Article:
Roatan's East End
People coming to Roatan’s East End are coming to experience Caribbean living the way it once was. The East End is sparsely populated – home to small fishing villages, farms, cattle ranches, lush mangroves, sprawling jungle, and virgin beaches. The rich history of the East End can be discovered by taking a small step off the beaten path and paying a visit to one of the many restaurants or some of the places that can only be reached by boat. Roatan’s East End offers simple, country living, perfect for people who are looking to get away from it all.
When heading East from French Harbour, you will begin to pass several communities. The first secluded development includes Milton Bight which is a mixed community between locals and Expats who more commonly live on the beachfront homes or up on the hills in ocean-view island style homes in many cases. Travelling further you will come across Politilly Bight, a small fishing community located along the North Shore that has recently become increasingly popular with expats. And if you are looking for something to do in the area, Turquoise Bay hosts karaoke every Wednesday night for expats and locals alike!
Jonesville & Oakridge
Jonesville is a small fishing village that was established on Roatan in the 1800s. This quiet and quaint community is most known for the “Hole in The Wall” restaurant, accessible only by boat and renowned for its lobster feast. This is a sleepy town, where many an hour can be spent enjoying views of the shrimp and lobster boats when they are not out at sea or enjoying great diving or mangrove tours.
Oak Ridge is the largest community on the East side of the island, and it is here where you can find colorful, traditional island homes built on stilts above the water. The main mode of transportation in Oak Ridge is by boat, which locals use to connect to Jonesville and Calabash Bight. A can’t miss, unforgettable experience in the area is a Mangrove Tour, where you will take a small boat through the canals of the environmentally protected Mangrove Forest. You can also pass the time traversing the canals of the community on a wooden doorie or catching a boat at BJ’s to explore the hidden treasures of Port Royal’s Wildlife Refuge.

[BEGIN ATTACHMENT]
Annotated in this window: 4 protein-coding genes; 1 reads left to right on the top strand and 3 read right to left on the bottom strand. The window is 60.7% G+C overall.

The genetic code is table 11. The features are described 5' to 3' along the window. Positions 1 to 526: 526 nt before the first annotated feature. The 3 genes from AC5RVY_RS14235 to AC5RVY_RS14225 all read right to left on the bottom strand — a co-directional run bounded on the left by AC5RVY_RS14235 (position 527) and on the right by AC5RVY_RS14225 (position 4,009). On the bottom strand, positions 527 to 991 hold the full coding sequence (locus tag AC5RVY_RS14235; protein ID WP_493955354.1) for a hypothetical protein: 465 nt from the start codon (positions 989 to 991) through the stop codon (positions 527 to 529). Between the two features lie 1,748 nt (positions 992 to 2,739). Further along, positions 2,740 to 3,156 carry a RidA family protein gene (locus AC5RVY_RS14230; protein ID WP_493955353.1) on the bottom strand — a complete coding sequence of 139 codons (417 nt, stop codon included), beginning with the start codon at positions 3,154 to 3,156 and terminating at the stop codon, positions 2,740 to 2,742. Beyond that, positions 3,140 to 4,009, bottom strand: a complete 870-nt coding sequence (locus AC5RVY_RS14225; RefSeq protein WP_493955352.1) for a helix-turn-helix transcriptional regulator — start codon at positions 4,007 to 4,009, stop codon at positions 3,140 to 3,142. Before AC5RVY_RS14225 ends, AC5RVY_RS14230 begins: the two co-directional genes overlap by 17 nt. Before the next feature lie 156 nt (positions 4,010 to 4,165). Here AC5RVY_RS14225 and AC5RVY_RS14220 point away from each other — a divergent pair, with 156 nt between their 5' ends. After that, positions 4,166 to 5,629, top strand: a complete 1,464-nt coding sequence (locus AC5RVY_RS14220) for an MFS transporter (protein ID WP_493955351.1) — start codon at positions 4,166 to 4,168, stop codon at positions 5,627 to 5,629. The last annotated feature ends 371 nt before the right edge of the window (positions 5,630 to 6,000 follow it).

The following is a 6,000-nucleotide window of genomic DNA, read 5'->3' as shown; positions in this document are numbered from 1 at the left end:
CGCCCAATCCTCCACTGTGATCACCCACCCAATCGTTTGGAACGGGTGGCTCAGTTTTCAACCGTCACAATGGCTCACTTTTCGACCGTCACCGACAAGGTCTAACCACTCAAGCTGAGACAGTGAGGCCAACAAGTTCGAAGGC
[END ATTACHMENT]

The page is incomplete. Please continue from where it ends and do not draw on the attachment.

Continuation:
Punta Gorda: welcome to the oldest settlement on Roatan, home to the Garifuna people since 1797! The majority of inhabitants are Garifunas from generations and there are a few lots and homes owned by Expats who fell in love with the views, laid-back lifestyle and great culture of the surrounding community . Expats and tourists can learn more about the local Garifuna population by paying a visit to the Yubu Center, located along the main road, or Wagundan Restaurant, one of our must-stops when in Punta Gorda! Sundays can be spent enjoying the street party, where you can try the local herbal drink by the name of Gifity, taste traditional local dishes like Machucha (fish soup with plantain), and learn the traditional and exotic punta dance. When all is said and done, it’s an easy, five minute drive back to the main road.
Punta Blanca and Calabash Bight
Calabash Bight is known as the safest harbour on the island, picture perfect and protected from hurricanes. Still largely undeveloped, this is the part of Roatan that many people never get to see or experience. Mainly composed of lots waiting to be developed, there is also a beautiful resort in the area offering an on-site restaurant. Nearby, you will find Punta Blanca; a large and tight-knit community of Expats along the North shore, about a half mile past Oak Ridge, with several waterfront lots available. Ask us about what great listings are available!
Paya Bay & Camp Bay
Travelling further East will take you past the boutique resort called Paya Bay, which is a haven of hiking trails, secluded coves, and two white sandy beaches. Soon after you will arrive in Camp Bay, boasting a 2 mile stretch of crisp white sand which is arguably the most beautiful beach in Roatan. The area of Camp Bay is quiet; the road is unpaved, humble homes and eco-conscious resorts are spread few and far in between, and the beaches remain nearly untouched. Electricity did not even reach this side of the island until 2009! While the area may be isolated, there are still plenty of fantastic restaurants nearby to enjoy such as The Crow’s Nest at Marble Hill Farms, the restaurant at Camp Bay Lodge, or Las Sirenas, a small palapa over the water known for its rum punch and delicious fresh seafood.
Roatan’s East End is a rare gem that has become increasingly hard to find as development begins to take over. It is here on the East End that you can immerse yourself in the Caribbean as it once was, far away from the noise and close to all the things that matter most: you and your connection to nature. The East End offers plenty of untouched space, the thrill of undiscovered treasure, and the tranquility of undisturbed peace. This is the place to be for the adventurous settler.